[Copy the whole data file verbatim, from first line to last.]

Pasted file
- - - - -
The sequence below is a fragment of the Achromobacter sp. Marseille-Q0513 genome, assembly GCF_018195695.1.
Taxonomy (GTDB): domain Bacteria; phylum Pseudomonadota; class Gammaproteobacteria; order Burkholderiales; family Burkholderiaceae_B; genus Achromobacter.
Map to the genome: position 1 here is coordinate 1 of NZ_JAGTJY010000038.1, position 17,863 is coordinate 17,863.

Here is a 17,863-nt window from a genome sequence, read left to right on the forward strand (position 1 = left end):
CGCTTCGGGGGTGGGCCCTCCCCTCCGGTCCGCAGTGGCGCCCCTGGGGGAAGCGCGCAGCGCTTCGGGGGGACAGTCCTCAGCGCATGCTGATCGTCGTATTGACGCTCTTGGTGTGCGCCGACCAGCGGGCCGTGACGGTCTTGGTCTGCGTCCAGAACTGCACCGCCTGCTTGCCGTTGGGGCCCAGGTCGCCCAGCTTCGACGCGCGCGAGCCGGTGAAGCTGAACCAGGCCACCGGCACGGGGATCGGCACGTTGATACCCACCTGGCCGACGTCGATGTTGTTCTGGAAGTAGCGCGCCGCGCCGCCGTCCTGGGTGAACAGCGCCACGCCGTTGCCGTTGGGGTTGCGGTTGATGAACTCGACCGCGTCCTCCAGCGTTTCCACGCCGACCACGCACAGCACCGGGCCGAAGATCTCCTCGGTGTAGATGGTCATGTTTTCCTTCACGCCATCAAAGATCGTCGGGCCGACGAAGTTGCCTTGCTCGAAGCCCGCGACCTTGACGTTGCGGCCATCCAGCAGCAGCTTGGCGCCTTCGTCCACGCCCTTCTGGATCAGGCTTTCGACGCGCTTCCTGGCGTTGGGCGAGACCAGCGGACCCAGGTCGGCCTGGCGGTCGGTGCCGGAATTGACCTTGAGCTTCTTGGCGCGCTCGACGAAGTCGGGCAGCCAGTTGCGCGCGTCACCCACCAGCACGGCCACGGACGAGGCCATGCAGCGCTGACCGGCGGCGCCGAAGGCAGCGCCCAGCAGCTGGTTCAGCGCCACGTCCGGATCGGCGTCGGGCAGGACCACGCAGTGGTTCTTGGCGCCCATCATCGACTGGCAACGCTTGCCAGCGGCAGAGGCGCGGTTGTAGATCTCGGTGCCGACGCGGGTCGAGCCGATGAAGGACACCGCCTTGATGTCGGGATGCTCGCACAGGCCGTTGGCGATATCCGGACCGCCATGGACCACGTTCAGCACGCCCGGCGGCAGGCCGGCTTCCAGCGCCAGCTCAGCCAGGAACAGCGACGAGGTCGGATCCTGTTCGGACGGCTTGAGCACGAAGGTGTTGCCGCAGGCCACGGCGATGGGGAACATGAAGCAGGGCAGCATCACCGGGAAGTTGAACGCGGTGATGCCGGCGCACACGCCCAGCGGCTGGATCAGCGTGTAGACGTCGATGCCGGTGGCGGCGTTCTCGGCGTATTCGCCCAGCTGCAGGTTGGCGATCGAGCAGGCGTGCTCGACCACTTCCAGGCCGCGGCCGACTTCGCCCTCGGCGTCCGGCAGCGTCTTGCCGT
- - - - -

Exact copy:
The sequence below is a fragment of the Achromobacter sp. Marseille-Q0513 genome, assembly GCF_018195695.1.
Taxonomy (GTDB): domain Bacteria; phylum Pseudomonadota; class Gammaproteobacteria; order Burkholderiales; family Burkholderiaceae_B; genus Achromobacter.
Map to the genome: position 1 here is coordinate 1 of NZ_JAGTJY010000038.1, position 17,863 is coordinate 17,863.

Here is a 17,863-nt window from a genome sequence, read left to right on the forward strand (position 1 = left end):
CGCTTCGGGGGTGGGCCCTCCCCTCCGGTCCGCAGTGGCGCCCCTGGGGGAAGCGCGCAGCGCTTCGGGGGGACAGTCCTCAGCGCATGCTGATCGTCGTATTGACGCTCTTGGTGTGCGCCGACCAGCGGGCCGTGACGGTCTTGGTCTGCGTCCAGAACTGCACCGCCTGCTTGCCGTTGGGGCCCAGGTCGCCCAGCTTCGACGCGCGCGAGCCGGTGAAGCTGAACCAGGCCACCGGCACGGGGATCGGCACGTTGATACCCACCTGGCCGACGTCGATGTTGTTCTGGAAGTAGCGCGCCGCGCCGCCGTCCTGGGTGAACAGCGCCACGCCGTTGCCGTTGGGGTTGCGGTTGATGAACTCGACCGCGTCCTCCAGCGTTTCCACGCCGACCACGCACAGCACCGGGCCGAAGATCTCCTCGGTGTAGATGGTCATGTTTTCCTTCACGCCATCAAAGATCGTCGGGCCGACGAAGTTGCCTTGCTCGAAGCCCGCGACCTTGACGTTGCGGCCATCCAGCAGCAGCTTGGCGCCTTCGTCCACGCCCTTCTGGATCAGGCTTTCGACGCGCTTCCTGGCGTTGGGCGAGACCAGCGGACCCAGGTCGGCCTGGCGGTCGGTGCCGGAATTGACCTTGAGCTTCTTGGCGCGCTCGACGAAGTCGGGCAGCCAGTTGCGCGCGTCACCCACCAGCACGGCCACGGACGAGGCCATGCAGCGCTGACCGGCGGCGCCGAAGGCAGCGCCCAGCAGCTGGTTCAGCGCCACGTCCGGATCGGCGTCGGGCAGGACCACGCAGTGGTTCTTGGCGCCCATCATCGACTGGCAACGCTTGCCAGCGGCAGAGGCGCGGTTGTAGATCTCGGTGCCGACGCGGGTCGAGCCGATGAAGGACACCGCCTTGATGTCGGGATGCTCGCACAGGCCGTTGGCGATATCCGGACCGCCATGGACCACGTTCAGCACGCCCGGCGGCAGGCCGGCTTCCAGCGCCAGCTCAGCCAGGAACAGCGACGAGGTCGGATCCTGTTCGGACGGCTTGAGCACGAAGGTGTTGCCGCAGGCCACGGCGATGGGGAACATGAAGCAGGGCAGCATCACCGGGAAGTTGAACGCGGTGATGCCGGCGCACACGCCCAGCGGCTGGATCAGCGTGTAGACGTCGATGCCGGTGGCGGCGTTCTCGGCGTATTCGCCCAGCTGCAGGTTGGCGATCGAGCAGGCGTGCTCGACCACTTCCAGGCCGCGGCCGACTTCGCCCTCGGCGTCCGGCAGCGTCTTGCCGT